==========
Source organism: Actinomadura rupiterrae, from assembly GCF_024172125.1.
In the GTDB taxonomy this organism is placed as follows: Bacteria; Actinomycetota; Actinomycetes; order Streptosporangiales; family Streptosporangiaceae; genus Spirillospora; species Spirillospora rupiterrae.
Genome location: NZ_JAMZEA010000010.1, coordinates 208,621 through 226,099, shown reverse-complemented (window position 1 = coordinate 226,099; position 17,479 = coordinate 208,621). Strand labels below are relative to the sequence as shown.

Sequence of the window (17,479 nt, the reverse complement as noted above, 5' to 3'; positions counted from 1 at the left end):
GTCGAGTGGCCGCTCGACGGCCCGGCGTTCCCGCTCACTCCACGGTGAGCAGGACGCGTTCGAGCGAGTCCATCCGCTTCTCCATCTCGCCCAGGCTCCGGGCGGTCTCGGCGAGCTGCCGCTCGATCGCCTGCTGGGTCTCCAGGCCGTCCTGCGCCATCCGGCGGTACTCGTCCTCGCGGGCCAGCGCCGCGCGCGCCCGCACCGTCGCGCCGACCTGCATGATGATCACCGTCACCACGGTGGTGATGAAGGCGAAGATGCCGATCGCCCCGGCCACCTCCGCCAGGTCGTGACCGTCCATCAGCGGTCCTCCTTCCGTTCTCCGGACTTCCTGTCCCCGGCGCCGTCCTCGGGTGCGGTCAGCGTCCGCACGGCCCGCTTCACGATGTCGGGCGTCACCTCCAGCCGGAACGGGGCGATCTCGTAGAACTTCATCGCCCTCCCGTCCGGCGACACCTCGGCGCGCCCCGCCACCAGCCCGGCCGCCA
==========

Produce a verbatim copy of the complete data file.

Source organism: Actinomadura rupiterrae, from assembly GCF_024172125.1.
In the GTDB taxonomy this organism is placed as follows: Bacteria; Actinomycetota; Actinomycetes; order Streptosporangiales; family Streptosporangiaceae; genus Spirillospora; species Spirillospora rupiterrae.
Genome location: NZ_JAMZEA010000010.1, coordinates 208,621 through 226,099, shown reverse-complemented (window position 1 = coordinate 226,099; position 17,479 = coordinate 208,621). Strand labels below are relative to the sequence as shown.

Sequence of the window (17,479 nt, the reverse complement as noted above, 5' to 3'; positions counted from 1 at the left end):
GTCGAGTGGCCGCTCGACGGCCCGGCGTTCCCGCTCACTCCACGGTGAGCAGGACGCGTTCGAGCGAGTCCATCCGCTTCTCCATCTCGCCCAGGCTCCGGGCGGTCTCGGCGAGCTGCCGCTCGATCGCCTGCTGGGTCTCCAGGCCGTCCTGCGCCATCCGGCGGTACTCGTCCTCGCGGGCCAGCGCCGCGCGCGCCCGCACCGTCGCGCCGACCTGCATGATGATCACCGTCACCACGGTGGTGATGAAGGCGAAGATGCCGATCGCCCCGGCCACCTCCGCCAGGTCGTGACCGTCCATCAGCGGTCCTCCTTCCGTTCTCCGGACTTCCTGTCCCCGGCGCCGTCCTCGGGTGCGGTCAGCGTCCGCACGGCCCGCTTCACGATGTCGGGCGTCACCTCCAGCCGGAACGGGGCGATCTCGTAGAACTTCATCGCCCTCCCGTCCGGCGACACCTCGGCGCGCCCCGCCACCAGCCCGGCCGCCA